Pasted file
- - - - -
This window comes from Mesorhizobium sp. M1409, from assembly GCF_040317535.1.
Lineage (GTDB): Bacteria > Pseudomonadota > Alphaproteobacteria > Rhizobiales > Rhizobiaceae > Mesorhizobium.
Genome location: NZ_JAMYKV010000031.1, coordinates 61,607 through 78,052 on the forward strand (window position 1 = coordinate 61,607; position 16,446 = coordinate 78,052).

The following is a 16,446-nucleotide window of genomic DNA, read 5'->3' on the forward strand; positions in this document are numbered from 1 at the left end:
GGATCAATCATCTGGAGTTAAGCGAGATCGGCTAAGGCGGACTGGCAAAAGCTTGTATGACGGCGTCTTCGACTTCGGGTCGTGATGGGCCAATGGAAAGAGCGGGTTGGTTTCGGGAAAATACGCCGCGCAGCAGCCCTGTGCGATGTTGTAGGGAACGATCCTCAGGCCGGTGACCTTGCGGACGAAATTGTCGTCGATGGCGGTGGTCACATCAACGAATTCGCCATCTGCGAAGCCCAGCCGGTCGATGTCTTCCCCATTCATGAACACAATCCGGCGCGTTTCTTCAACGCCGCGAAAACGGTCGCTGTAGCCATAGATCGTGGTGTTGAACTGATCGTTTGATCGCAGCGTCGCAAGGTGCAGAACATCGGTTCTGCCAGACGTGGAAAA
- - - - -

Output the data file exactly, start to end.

This window comes from Mesorhizobium sp. M1409, from assembly GCF_040317535.1.
Lineage (GTDB): Bacteria > Pseudomonadota > Alphaproteobacteria > Rhizobiales > Rhizobiaceae > Mesorhizobium.
Genome location: NZ_JAMYKV010000031.1, coordinates 61,607 through 78,052 on the forward strand (window position 1 = coordinate 61,607; position 16,446 = coordinate 78,052).

The following is a 16,446-nucleotide window of genomic DNA, read 5'->3' on the forward strand; positions in this document are numbered from 1 at the left end:
GGATCAATCATCTGGAGTTAAGCGAGATCGGCTAAGGCGGACTGGCAAAAGCTTGTATGACGGCGTCTTCGACTTCGGGTCGTGATGGGCCAATGGAAAGAGCGGGTTGGTTTCGGGAAAATACGCCGCGCAGCAGCCCTGTGCGATGTTGTAGGGAACGATCCTCAGGCCGGTGACCTTGCGGACGAAATTGTCGTCGATGGCGGTGGTCACATCAACGAATTCGCCATCTGCGAAGCCCAGCCGGTCGATGTCTTCCCCATTCATGAACACAATCCGGCGCGTTTCTTCAACGCCGCGAAAACGGTCGCTGTAGCCATAGATCGTGGTGTTGAACTGATCGTTTGATCGCAGCGTCGCAAGGTGCAGAACATCGGTTCTGCCAGACGTGGAAAA